Of course, before Megadeth, there was Metallica, the band he was thrown out of (at a bus station), for excessive drinking. Now considering that Metallicas nickname on their rise to fame was Alcoholica, you have to assume that Messrs Hetfield and UIrich just didn't want to deal with the personality that is Mustaine. Despite platinum success with his own band, Mustaine carried a grudge against Metallica from then on. A grudge he maintained for nigh on quarter of a century. Possibly because Megadeth were always regarded as second best. That is, of course, until Metallica abandoned metal!
However, it's his personal story that really provides the foundation for this book, as he veers between addiction and rehab and relapses, and back again. Despite the fact that he never comes across as a nice person, it still makes for a good read for those of weaned on eighties metal. Granted, some of the stories may or may not be as Mustaine remembers them. After all, people in the throes of addiction aren't exactly the most reliable of witnesses, but there is a kernel of truth in every tale, and the whole point of an autobiography is that it's his story. It's not anyone elses and Mustaine makes damn sure that everyone knows that it's all about him.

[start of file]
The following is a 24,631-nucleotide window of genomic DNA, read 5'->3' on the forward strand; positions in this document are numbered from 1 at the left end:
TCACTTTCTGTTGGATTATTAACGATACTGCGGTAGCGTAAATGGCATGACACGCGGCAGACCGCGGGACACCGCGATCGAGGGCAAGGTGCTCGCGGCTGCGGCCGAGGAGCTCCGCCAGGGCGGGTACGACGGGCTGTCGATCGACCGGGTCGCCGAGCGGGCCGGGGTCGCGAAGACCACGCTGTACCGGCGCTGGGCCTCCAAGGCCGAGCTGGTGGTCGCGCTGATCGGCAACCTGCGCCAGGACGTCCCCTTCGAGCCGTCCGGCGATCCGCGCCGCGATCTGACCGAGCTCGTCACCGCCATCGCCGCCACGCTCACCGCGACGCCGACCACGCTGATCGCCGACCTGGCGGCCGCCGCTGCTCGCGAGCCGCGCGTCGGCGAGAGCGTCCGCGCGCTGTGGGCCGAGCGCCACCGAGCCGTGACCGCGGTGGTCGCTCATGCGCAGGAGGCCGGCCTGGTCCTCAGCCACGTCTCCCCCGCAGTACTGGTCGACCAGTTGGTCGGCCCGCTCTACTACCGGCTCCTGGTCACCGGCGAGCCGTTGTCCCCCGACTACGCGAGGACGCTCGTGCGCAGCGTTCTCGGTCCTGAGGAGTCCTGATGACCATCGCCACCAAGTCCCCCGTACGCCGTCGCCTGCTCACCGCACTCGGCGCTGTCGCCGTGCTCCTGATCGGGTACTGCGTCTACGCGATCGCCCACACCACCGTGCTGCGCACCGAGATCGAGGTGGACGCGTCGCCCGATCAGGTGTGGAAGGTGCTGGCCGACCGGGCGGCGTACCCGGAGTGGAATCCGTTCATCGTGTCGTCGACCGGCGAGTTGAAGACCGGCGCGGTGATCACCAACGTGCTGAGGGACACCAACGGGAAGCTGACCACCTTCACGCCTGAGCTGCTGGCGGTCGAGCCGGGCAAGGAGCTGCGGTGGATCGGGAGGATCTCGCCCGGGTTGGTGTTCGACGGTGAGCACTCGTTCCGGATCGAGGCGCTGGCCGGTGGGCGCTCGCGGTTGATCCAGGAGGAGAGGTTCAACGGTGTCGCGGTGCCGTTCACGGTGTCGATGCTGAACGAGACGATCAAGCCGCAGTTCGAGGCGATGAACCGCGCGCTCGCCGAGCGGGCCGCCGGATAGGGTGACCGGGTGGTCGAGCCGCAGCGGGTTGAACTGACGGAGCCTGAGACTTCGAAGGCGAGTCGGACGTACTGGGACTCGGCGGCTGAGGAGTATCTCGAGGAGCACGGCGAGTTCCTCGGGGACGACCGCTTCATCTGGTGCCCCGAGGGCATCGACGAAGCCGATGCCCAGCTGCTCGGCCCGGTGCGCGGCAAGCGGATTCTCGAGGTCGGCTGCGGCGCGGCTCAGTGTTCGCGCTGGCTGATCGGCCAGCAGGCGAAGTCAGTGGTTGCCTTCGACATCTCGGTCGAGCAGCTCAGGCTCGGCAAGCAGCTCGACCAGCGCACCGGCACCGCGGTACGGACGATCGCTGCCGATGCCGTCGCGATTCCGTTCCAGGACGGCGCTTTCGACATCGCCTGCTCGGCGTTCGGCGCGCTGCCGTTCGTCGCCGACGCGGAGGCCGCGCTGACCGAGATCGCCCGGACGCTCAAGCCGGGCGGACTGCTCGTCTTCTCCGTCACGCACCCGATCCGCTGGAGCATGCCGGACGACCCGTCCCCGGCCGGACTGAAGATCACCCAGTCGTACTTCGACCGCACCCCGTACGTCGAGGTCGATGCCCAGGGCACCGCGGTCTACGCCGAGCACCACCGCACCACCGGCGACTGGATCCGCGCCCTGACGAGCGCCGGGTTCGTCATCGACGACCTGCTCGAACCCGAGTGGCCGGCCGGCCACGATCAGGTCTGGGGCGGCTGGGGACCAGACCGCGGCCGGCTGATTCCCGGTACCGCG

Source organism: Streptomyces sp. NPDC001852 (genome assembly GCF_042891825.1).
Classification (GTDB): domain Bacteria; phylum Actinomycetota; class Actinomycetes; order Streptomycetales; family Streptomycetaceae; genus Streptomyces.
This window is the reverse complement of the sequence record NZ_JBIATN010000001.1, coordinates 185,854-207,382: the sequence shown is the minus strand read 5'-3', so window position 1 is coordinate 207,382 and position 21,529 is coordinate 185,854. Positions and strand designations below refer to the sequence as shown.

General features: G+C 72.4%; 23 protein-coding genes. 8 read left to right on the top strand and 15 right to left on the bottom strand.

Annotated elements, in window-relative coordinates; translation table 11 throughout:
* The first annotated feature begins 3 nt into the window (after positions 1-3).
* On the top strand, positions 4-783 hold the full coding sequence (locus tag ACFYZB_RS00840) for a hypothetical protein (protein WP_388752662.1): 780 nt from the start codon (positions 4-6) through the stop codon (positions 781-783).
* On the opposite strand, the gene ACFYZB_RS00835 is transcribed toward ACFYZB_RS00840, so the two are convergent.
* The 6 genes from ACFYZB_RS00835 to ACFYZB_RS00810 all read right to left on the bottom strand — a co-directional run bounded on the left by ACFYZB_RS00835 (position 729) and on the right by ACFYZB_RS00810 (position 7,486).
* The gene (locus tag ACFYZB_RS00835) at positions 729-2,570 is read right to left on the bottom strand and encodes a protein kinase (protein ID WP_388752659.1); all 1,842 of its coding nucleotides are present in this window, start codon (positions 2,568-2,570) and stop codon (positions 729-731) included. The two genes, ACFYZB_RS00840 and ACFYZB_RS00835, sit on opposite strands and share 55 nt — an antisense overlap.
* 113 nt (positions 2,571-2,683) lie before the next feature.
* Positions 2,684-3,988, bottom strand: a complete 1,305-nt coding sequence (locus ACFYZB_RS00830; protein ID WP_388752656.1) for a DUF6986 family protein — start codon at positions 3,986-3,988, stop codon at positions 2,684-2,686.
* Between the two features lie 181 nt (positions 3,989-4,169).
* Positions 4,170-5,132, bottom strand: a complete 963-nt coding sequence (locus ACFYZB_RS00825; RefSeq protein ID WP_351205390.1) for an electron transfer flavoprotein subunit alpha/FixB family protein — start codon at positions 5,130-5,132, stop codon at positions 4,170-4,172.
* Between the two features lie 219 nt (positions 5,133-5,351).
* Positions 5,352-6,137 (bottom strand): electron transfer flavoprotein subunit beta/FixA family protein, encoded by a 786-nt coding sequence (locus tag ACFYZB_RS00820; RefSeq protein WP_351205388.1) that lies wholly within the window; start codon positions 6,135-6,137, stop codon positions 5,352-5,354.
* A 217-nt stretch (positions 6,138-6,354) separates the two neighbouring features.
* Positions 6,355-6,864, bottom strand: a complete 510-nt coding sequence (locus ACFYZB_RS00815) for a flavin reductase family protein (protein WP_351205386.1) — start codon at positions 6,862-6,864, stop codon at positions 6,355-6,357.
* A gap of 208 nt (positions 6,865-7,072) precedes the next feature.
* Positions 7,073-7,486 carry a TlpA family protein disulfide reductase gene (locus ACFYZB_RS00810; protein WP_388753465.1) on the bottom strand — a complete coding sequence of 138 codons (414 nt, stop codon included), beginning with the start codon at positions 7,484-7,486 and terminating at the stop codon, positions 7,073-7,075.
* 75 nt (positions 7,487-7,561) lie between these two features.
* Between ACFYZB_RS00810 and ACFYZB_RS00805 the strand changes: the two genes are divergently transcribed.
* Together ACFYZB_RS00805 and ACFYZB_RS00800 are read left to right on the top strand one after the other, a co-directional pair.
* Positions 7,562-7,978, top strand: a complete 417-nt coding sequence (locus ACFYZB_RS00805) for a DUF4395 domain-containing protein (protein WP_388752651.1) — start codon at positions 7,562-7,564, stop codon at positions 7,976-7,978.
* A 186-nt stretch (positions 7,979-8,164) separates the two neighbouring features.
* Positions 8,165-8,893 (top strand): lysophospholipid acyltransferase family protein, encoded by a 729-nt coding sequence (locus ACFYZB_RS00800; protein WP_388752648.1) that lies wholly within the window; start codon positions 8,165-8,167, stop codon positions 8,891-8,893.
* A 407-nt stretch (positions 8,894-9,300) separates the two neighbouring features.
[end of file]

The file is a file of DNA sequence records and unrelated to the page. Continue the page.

The many lineups of Megadeth are covered, with Mustaine being brutally honest about why people were fired, and why some got more than one chance. And his honesty can't be questioned after he admits that Marty Friedmans departure from the band may well have been down to Friedman being a better musician than Mustaine! One thing that that has always come across, through all the arrogance and posturing, is his intelligence, which explains why you find yourself shouting at him from time to time, as he heads down yet another chemical avenue.
The story of his redemption and return to music makes for an unusual ending to a book, as it's not something you encounter every day in the world of heavy metal. It's a story well told, and anyone who grew up with thrash metal will find this a thoroughly enjoyable read.
on 16 February 2012
This was a book that I knew I would buy and had to read. Having been a fan of both Metallica and Megadeth since the 80s and having grown up with the feud and animosity between, not only the bands, but the fans of the bands, I was hooked as soon as I saw this.